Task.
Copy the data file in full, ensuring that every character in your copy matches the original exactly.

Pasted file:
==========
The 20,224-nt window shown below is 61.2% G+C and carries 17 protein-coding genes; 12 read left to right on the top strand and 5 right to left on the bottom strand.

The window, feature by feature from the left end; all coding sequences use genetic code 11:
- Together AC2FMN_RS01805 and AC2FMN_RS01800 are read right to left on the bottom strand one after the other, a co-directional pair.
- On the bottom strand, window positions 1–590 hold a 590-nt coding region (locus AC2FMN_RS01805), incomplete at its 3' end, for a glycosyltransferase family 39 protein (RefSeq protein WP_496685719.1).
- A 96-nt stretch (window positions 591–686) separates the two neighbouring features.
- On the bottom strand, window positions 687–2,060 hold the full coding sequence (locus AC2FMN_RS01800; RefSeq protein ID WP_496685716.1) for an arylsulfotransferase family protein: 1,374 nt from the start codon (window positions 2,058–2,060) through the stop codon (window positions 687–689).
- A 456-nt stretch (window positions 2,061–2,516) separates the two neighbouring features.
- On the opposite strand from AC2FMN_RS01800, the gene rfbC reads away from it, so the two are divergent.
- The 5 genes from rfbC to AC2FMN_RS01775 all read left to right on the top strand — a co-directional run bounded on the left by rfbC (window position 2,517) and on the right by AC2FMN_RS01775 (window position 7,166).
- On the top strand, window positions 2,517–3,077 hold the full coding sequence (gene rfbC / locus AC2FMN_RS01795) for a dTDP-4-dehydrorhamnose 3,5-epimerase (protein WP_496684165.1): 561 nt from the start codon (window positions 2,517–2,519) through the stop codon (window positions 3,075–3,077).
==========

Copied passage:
The 20,224-nt window shown below is 61.2% G+C and carries 17 protein-coding genes; 12 read left to right on the top strand and 5 right to left on the bottom strand.

The window, feature by feature from the left end; all coding sequences use genetic code 11:
- Together AC2FMN_RS01805 and AC2FMN_RS01800 are read right to left on the bottom strand one after the other, a co-directional pair.
- On the bottom strand, window positions 1–590 hold a 590-nt coding region (locus AC2FMN_RS01805), incomplete at its 3' end, for a glycosyltransferase family 39 protein (RefSeq protein WP_496685719.1).
- A 96-nt stretch (window positions 591–686) separates the two neighbouring features.
- On the bottom strand, window positions 687–2,060 hold the full coding sequence (locus AC2FMN_RS01800; RefSeq protein ID WP_496685716.1) for an arylsulfotransferase family protein: 1,374 nt from the start codon (window positions 2,058–2,060) through the stop codon (window positions 687–689).
- A 456-nt stretch (window positions 2,061–2,516) separates the two neighbouring features.
- On the opposite strand from AC2FMN_RS01800, the gene rfbC reads away from it, so the two are divergent.
- The 5 genes from rfbC to AC2FMN_RS01775 all read left to right on the top strand — a co-directional run bounded on the left by rfbC (window position 2,517) and on the right by AC2FMN_RS01775 (window position 7,166).
- On the top strand, window positions 2,517–3,077 hold the full coding sequence (gene rfbC / locus AC2FMN_RS01795) for a dTDP-4-dehydrorhamnose 3,5-epimerase (protein WP_496684165.1): 561 nt from the start codon (window positions 2,517–2,519) through the stop codon (window positions 3,075–3,077).